The Apple Debate: Privacy vs. Security

Written by: Nikki Stetzler, AAE for the Ellensburg Downtown Association

The Apple Debate: Privacy vs. Security

Recently Apple has refused to comply with a federal court order to help the FBI gain access to data from an iPhone owned by one of the San Bernardino shooters.

The iPhone in question is locked and requires a password for the information on it to become available. The problem, however, is that Apple’s security functions on the iPhone will scramble all the data on the phone should an incorrect password be entered more than ten times. As such, the FBI wants Apple to develop software that would allow them to access the phone.

According Apple CEO Tim Cook, obeying the order will result in a threat to the privacy of all iPhone users.

This is because once a master key is created, there is no telling who will get their hands on it and how it will be used. The FBI claims that they would only use the master key for this one instance.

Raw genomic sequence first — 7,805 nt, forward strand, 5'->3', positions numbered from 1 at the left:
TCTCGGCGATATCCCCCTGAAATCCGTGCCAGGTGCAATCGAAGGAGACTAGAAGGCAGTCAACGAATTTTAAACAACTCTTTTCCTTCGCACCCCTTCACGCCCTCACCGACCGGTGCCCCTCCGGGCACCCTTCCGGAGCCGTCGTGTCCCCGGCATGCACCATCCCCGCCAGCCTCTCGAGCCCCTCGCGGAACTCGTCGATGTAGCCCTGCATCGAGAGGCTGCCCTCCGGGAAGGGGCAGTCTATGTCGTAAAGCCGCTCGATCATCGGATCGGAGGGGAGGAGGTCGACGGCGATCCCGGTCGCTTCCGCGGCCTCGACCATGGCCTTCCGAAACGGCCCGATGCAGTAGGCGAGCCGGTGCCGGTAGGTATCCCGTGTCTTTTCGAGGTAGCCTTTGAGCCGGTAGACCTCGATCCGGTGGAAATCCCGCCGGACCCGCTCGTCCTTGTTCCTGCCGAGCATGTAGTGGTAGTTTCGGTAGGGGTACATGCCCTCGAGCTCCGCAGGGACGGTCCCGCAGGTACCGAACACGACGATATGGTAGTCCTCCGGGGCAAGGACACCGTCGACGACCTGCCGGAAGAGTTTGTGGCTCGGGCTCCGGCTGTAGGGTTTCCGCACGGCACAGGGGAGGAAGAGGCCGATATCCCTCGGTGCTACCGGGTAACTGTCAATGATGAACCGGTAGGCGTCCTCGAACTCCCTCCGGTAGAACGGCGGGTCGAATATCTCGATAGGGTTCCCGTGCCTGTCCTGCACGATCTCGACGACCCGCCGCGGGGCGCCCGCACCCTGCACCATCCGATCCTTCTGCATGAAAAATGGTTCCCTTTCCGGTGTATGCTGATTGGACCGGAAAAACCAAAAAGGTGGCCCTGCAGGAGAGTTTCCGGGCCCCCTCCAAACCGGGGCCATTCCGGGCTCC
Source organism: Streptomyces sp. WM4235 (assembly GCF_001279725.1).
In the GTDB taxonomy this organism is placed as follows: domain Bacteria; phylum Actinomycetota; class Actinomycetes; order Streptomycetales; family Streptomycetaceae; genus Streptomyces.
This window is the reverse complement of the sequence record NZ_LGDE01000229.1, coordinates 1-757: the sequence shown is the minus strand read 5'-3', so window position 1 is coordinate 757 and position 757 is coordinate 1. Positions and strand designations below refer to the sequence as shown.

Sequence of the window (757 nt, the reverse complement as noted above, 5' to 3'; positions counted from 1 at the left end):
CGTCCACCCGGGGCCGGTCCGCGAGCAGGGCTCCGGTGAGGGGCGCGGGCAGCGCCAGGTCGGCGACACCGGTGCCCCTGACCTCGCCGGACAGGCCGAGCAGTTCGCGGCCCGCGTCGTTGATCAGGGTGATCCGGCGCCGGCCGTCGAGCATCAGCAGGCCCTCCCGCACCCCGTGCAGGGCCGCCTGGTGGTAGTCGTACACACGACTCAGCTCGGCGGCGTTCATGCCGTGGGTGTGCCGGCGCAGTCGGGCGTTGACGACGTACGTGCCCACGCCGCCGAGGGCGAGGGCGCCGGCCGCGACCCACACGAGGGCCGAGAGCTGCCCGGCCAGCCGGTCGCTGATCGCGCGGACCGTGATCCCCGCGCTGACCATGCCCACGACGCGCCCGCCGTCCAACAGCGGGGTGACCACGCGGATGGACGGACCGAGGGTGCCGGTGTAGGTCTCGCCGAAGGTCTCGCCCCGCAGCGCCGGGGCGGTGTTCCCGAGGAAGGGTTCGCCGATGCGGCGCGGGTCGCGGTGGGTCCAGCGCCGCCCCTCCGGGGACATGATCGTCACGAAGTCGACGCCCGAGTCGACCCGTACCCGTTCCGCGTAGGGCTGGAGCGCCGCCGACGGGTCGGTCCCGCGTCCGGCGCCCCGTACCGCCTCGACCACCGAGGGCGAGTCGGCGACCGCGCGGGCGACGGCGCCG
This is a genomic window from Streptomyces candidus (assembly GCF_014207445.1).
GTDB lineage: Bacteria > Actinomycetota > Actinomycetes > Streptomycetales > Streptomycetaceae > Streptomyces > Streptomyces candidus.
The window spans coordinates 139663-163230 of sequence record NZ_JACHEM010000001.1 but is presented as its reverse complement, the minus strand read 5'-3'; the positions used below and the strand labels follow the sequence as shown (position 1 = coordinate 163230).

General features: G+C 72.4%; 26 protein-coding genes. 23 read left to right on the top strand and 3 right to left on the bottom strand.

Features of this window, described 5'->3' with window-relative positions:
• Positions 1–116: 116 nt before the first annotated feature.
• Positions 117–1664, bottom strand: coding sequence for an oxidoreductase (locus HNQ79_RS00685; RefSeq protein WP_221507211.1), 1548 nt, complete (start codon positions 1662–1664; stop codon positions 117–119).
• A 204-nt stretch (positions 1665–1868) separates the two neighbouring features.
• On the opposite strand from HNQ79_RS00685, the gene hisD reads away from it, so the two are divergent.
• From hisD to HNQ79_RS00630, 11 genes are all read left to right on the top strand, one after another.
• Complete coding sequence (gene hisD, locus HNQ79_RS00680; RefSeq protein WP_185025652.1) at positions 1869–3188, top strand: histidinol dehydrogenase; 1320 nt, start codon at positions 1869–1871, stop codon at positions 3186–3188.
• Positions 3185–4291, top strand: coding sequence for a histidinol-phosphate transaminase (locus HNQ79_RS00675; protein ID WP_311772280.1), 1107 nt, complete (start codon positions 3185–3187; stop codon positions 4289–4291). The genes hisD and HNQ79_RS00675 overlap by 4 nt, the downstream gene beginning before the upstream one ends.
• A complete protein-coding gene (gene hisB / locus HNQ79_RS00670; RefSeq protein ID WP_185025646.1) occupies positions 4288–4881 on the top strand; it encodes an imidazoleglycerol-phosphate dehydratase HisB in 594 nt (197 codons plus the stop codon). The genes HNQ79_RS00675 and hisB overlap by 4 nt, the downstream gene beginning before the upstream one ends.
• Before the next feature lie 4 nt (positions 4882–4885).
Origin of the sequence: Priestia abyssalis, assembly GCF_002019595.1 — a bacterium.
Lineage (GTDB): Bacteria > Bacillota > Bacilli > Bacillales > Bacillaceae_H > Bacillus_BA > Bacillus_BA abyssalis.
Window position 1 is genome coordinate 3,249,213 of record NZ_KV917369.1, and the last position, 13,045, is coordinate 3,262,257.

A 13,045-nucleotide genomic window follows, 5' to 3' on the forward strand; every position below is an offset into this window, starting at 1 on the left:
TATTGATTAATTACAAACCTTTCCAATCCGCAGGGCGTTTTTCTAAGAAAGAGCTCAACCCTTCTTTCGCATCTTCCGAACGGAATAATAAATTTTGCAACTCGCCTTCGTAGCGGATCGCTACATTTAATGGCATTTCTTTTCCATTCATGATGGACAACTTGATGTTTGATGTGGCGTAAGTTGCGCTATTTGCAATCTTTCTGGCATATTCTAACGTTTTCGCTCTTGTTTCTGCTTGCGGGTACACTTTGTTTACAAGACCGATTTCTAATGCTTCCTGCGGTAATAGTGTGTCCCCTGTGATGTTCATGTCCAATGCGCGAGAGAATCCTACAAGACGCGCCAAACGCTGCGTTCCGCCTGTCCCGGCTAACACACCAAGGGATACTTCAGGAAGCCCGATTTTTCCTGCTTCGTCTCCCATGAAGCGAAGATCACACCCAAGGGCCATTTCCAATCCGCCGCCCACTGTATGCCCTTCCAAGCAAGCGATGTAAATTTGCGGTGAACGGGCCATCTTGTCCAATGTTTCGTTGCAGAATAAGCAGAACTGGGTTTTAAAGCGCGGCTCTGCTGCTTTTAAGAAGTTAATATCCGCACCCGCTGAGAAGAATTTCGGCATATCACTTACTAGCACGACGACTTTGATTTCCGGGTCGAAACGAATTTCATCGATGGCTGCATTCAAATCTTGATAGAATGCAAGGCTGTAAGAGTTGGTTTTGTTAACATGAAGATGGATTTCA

I myself happen to find that claim to be ridiculously false. They may not have the intentions of using a master key more than once. But once they have it, they will use it. It’s like putting a big red button in front of a little kid and telling them not to push it.

This incident has sparked a debate over privacy and security across the nation.

On the one hand, by refusing to help the FBI, Apple will essentially prevent the FBI from gaining potentially vital information. On the other, the FBI is asking for a way to access personal information that Americans should have the right to keep to themselves.

The FBI’s request is a violation of our constitutional rights. It’s founded with the intention of keeping us safe, but the risks it would create for our personal privacy may outweigh the good.

As a public relations student and consumer of Apple products, I support Apple’s stance on this issue. Apple has a reputation to maintain.

How could you trust your iPhone to store your personal information when you know there’s a way for someone to gain access to it? How do you know that once the FBI gains access to technology that can look into your smartphone that they aren’t just going to use it to spy on whoever they want?

It wouldn’t be the first time the US government used technology to keep an eye on their citizens.

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